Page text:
PartyGaming has trumped rivals once again as the internet poker giant reported a 65 per cent rise in revenues and a record number of new player sign-ups in the fourth quarter thanks in part to the addition of blackjack to its online casino.
But after an early rise, shares in the company fell 2.75 per cent by mid morning to 141½p as some investors feared further regulatory uncertainty in the US.
The world’s biggest online gambling site said on Friday that group revenues rose to $320.3m from $194m the year before and that 229,227 new players had signed up, of whom 32 per cent were outside the US which currently provides almost 85 per cent of customers.
Richard Segal, chief executive, added that as well as signing up new players, the company improved its yield per player by 8 per cent compared to the previous quarter as a result of a seasonal uplift and the addition of blackjack in October.
“The success of blackjack has transformed our casino business and proved very popular with a large number of our poker players. Our scale has again proved commercially important. Through effective cross-selling to our large customer base we are well on the way to creating the world’s largest online casino.”
Rival Empire Online said on Tuesday that it was seeing rapid growth in player numbers at its new proprietary sites, although with expected profits before exceptionals of £37m, this is far below expected returns from PartyGaming. Empire has taken legal action against its larger rival after PartyGaming separated its poker platform and moved its players to a new platform, leaving Empire players on an inferior system.
In Friday’s statement, PartyGaming said that the proceedings were likely to be protracted and that an amicable resolution to the dispute would be preferable. Martin Weigold, finance director, added that the group would make a provision for legal costs of between $1m and $2m against 2005 results.
Compared to the third quarter, net poker revenues at PartyGaming excluding contributions from “skins” such as Empire, that deliver players through their own portals, were up 17 per cent to $233.7m. The company said that the popularity of blackjack increased players’ total spending by 40 per cent even though it diluted revenues from poker. However, the increase was expected to decline to about 30 per cent over time as the novelty of the new game wore off.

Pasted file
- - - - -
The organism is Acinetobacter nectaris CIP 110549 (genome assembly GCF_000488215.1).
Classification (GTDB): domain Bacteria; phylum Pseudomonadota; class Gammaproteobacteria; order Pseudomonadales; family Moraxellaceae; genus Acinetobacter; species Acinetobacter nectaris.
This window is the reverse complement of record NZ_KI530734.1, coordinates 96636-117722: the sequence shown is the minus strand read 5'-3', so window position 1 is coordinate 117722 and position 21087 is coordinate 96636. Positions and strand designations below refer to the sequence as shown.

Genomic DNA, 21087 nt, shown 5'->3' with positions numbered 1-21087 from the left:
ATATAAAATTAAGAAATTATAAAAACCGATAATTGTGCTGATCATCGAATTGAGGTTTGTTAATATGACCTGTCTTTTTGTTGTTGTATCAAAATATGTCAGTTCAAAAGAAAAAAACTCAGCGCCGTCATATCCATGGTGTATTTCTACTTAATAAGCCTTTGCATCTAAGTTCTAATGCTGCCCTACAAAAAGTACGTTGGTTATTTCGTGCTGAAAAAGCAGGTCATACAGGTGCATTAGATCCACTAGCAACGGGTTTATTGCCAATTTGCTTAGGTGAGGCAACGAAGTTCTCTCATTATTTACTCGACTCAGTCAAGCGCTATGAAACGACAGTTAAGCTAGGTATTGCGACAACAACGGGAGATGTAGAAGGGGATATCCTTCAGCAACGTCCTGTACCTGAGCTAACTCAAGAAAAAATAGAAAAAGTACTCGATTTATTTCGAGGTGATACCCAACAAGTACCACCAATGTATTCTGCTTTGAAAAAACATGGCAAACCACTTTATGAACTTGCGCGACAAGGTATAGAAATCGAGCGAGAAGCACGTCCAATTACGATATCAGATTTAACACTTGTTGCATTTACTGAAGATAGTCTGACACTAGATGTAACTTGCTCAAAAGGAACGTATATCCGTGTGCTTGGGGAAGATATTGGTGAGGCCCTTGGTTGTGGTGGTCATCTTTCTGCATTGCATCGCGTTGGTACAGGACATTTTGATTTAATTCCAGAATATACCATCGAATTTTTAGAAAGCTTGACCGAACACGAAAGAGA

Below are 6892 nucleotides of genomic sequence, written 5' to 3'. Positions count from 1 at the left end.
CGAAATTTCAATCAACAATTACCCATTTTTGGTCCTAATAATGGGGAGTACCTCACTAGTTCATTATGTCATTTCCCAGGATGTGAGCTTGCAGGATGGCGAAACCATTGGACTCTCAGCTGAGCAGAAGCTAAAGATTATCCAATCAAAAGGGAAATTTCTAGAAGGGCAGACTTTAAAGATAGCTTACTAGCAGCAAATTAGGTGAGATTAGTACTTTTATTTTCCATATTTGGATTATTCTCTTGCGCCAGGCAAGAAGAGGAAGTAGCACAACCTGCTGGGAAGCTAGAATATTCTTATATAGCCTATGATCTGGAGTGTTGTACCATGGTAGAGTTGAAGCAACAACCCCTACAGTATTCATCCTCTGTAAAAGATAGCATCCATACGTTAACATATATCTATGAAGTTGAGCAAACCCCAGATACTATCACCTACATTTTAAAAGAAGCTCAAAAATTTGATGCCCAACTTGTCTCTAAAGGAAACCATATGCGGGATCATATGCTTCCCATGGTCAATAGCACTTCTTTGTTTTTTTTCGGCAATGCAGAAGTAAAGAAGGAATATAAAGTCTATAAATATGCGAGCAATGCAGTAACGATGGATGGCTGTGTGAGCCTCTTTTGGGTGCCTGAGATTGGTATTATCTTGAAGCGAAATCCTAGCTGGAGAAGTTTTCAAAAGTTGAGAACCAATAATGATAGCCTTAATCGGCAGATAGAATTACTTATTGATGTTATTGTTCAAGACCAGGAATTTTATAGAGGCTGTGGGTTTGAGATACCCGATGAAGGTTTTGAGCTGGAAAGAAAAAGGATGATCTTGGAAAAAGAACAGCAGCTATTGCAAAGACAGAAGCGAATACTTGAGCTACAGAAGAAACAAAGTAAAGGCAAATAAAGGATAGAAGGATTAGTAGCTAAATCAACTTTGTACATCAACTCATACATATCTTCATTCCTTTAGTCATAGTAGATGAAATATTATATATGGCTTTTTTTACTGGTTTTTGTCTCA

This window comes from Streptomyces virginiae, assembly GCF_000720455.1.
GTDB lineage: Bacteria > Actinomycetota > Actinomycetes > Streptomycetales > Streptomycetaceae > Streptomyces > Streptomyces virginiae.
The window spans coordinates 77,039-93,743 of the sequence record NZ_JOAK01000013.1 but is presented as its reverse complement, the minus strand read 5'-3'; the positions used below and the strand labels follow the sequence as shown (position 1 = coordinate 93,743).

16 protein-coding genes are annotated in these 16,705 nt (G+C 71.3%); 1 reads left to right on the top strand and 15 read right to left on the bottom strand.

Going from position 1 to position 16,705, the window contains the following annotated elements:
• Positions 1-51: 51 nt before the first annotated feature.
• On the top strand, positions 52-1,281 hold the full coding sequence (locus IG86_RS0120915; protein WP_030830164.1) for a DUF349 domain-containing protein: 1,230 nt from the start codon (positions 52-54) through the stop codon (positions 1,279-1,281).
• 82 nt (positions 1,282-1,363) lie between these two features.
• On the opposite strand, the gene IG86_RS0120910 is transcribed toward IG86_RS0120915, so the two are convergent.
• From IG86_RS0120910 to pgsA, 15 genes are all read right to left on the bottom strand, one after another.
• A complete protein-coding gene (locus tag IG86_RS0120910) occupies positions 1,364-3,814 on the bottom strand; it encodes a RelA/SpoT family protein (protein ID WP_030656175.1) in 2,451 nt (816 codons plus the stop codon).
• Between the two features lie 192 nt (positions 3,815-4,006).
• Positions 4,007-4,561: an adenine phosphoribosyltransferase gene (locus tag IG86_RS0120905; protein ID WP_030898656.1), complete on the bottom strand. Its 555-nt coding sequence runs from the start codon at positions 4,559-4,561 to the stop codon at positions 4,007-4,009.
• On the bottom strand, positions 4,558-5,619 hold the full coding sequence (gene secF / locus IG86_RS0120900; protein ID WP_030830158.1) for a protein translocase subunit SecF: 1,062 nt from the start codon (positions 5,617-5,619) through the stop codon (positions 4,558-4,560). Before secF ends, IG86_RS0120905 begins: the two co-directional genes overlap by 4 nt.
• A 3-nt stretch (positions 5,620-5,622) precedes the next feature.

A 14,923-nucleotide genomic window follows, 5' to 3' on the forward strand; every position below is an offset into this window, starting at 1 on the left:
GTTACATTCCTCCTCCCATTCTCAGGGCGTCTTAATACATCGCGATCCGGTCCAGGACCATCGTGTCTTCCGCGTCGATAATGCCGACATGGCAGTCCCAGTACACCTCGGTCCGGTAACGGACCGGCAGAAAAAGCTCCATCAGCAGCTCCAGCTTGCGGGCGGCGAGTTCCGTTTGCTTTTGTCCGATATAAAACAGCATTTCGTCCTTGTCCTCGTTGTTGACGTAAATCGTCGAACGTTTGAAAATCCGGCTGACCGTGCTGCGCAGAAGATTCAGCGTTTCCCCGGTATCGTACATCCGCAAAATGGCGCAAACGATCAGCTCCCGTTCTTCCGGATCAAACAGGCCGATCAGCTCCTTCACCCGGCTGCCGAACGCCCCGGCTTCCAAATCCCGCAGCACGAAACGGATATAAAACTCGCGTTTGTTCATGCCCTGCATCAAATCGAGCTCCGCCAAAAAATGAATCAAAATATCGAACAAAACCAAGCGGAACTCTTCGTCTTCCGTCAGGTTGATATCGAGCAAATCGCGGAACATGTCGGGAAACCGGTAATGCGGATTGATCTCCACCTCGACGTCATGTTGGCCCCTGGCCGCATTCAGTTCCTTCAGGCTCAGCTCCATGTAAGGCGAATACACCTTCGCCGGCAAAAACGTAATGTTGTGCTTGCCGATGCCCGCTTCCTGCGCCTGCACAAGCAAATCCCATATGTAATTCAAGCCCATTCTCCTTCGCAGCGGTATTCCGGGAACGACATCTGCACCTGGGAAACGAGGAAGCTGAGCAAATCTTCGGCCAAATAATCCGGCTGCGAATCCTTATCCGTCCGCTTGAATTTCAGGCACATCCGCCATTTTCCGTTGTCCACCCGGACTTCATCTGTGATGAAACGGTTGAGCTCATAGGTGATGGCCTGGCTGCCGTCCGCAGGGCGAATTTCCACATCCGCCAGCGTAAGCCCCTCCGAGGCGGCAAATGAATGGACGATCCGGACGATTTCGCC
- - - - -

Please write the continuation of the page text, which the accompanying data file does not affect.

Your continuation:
However, in trading since the start of the year, the popularity of blackjack receded from the high levels immediately after launch with current average gross revenue of $800,000 per day. The company said that overall trading was strong and in line with expectations and that the company would fully integrate all of the games into one “shared purse” system at some point in the first half of the year.
Net casino revenues in the three months to the end of December rose significantly to $82.3m from $11m in the third quarter with an almost fifteen-fold increase to 2.4m in active player days, a measure which records the amount of time spent gambling by customers. However, stripping out the benefit from the addition of blackjack, core casino revenues actually fell between 10 and15 per cent.
Matthew Gerard at Investec Securities was bullish about the potential for PartyGaming, as a result of “the likely future catalysts of the shared purse and new product launches.”
Full year results are expected on February 28.
Separately, Ukbetting, an online sports and gaming firm said that it planned to issue new shares at 60p each to raise up to £11.5m ($20.5m) in order to fund new advertising methods, video streaming and to allow for the provision of multi-lingual content.
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